Iced tea finally became commercialised and spread throughout the country when, at the 1904 World Fair in St. Louis, Richard Blechynden, the Indian Tea Commissioner, was distributing free tea during a hot summer. He soon realised that people were shunning his stall for cooler drinks and so took his brewed Indian tea, put it in several large bottles and filtered it through iced pipes. The free iced tea was very much welcomed by fair goers and so after the fair Blechynden took his apparatus to Bloomingdale Brothers department store in New York where it continued to enjoy considerable popularity. Two decades later, during the prohibition era (1920-1933), Americans searched for alternatives to alcoholic beverages and iced tea became a natural choice, ensuring it a place in American cuisine.
Another significant invention from the United States is the tea bag. Invented in 1903 and appearing commercially by 1904, they were first successfully marketed by Thomas Sullivan, a New York tea importer, who sent samples in small silk sacks. He intended the tea to be removed from the sack but many of his customers did not realise this and dipped the bag in whole. When they later ordered tea from him and found it did not come in the small bags they complained and so he quickly got to work designing some gauze sacks that would do the same job. The ease of being able to control the exact time of steeping and remove the leaves with minimal effort has made them a staple part of American tea culture since.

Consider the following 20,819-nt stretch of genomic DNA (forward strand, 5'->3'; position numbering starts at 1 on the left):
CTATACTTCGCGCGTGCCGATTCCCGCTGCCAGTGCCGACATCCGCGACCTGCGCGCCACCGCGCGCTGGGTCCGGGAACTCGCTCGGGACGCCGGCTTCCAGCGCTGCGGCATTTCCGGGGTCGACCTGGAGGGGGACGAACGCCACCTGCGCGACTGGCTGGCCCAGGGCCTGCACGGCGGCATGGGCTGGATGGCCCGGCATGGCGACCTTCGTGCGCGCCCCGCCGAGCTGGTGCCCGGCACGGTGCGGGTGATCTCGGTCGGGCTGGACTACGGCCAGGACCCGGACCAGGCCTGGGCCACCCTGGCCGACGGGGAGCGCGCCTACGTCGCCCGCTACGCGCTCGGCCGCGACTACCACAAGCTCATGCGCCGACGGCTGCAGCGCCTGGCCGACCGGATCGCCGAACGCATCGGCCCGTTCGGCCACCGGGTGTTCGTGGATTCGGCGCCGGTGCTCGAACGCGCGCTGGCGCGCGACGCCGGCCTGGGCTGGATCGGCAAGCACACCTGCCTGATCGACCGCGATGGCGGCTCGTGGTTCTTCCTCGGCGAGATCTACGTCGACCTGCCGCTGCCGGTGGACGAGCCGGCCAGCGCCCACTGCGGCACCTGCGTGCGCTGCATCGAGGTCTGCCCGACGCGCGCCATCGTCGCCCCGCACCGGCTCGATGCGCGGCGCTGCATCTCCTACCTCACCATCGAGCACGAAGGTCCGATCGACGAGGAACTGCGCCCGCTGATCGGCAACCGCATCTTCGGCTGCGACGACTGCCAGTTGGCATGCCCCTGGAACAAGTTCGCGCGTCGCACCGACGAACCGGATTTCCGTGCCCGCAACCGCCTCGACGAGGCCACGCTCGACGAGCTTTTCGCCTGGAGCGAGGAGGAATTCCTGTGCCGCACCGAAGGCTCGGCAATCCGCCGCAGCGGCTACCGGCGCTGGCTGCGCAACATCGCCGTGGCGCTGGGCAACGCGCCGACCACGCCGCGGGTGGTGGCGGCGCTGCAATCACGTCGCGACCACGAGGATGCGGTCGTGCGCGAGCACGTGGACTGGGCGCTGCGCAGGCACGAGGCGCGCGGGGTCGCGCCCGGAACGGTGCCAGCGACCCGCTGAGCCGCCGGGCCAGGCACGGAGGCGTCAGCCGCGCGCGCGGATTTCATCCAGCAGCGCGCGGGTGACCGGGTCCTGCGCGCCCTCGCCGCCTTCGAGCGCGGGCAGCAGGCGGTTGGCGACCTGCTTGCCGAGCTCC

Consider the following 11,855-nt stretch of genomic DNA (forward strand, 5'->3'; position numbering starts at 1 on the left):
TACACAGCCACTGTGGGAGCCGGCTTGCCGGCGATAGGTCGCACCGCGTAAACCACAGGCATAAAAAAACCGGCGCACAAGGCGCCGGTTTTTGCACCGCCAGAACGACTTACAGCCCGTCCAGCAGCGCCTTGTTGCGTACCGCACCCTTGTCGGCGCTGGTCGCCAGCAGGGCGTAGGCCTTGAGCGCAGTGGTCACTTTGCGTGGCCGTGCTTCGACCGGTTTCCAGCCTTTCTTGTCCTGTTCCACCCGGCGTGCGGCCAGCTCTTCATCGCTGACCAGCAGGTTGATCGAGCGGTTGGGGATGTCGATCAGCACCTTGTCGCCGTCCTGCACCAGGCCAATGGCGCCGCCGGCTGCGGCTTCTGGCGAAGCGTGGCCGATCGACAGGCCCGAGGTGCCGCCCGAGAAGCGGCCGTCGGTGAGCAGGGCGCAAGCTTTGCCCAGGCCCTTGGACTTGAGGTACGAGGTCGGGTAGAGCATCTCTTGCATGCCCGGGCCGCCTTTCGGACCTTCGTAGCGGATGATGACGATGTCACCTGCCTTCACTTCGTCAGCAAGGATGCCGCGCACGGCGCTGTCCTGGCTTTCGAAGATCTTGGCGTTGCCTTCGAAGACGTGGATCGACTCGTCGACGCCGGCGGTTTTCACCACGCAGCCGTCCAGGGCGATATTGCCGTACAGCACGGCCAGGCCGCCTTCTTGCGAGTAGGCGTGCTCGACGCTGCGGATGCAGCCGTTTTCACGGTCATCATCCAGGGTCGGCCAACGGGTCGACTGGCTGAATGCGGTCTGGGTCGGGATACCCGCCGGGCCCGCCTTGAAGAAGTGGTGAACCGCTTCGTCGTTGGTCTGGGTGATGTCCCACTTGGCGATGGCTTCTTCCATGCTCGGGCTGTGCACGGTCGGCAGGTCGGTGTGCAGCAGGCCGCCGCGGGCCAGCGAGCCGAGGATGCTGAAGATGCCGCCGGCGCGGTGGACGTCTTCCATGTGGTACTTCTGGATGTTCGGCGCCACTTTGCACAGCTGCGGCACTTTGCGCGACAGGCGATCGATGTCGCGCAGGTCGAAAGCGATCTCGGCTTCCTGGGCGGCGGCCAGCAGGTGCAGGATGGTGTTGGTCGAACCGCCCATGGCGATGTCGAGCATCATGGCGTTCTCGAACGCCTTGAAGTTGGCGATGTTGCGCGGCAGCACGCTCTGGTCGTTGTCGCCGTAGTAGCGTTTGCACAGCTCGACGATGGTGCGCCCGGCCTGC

In recent years there has been a revival of fine teas in America, mainly due to the lifting of China's ban on exports to the USA in 1971. Since the 1920s Americans could not get Chinese tea and very little Indian tea was imported. The ones they did get were specifically blended for iced tea bags: always black and selected to be clear when cooled. This is because clear black iced teas were considered more attractive by consumers although there is no difference in quality of taste. With China's ban lifted, people in the USA begun to experiment with green, white and red teas. American tea consumers have become increasingly interested in the origins of their tea and wanting to try teas from all parts of the globe. Many are now sold under the producing garden's factory trademark and where this is not possible the district, state or elevation is named on the box or the proportion of each tea in the blend is listed. The drive to try as many different teas from as many sources as possible has replaced the urge to invest in complex preparation methods and simple steeping in hot water is generally favoured. To the American mindset money is better invested in trying many different teas in a simple, economic and time efficient way than in buying complex and expensive tea making equipments which are not universally agreed upon, even by experts, as the best way of making tea. Tea producers also agree that this is good for business as whatever sells more tea is good for the tea production industry in general.
American tea culture has been strongly influenced by its position in world politics as the revolution against England limited their sources and made them take on different customs. The hot climate of the southern states where tea was most common and the invention of refrigeration also influenced what they did with the tea they had resulting in a culture of iced rather than hot tea. As the world has opened up to trade Americans have started to explore alternative ways of enjoying their tea resulting in a revival of fine teas while other countries have adopted the American innovation of icing to produce many local variations around the world.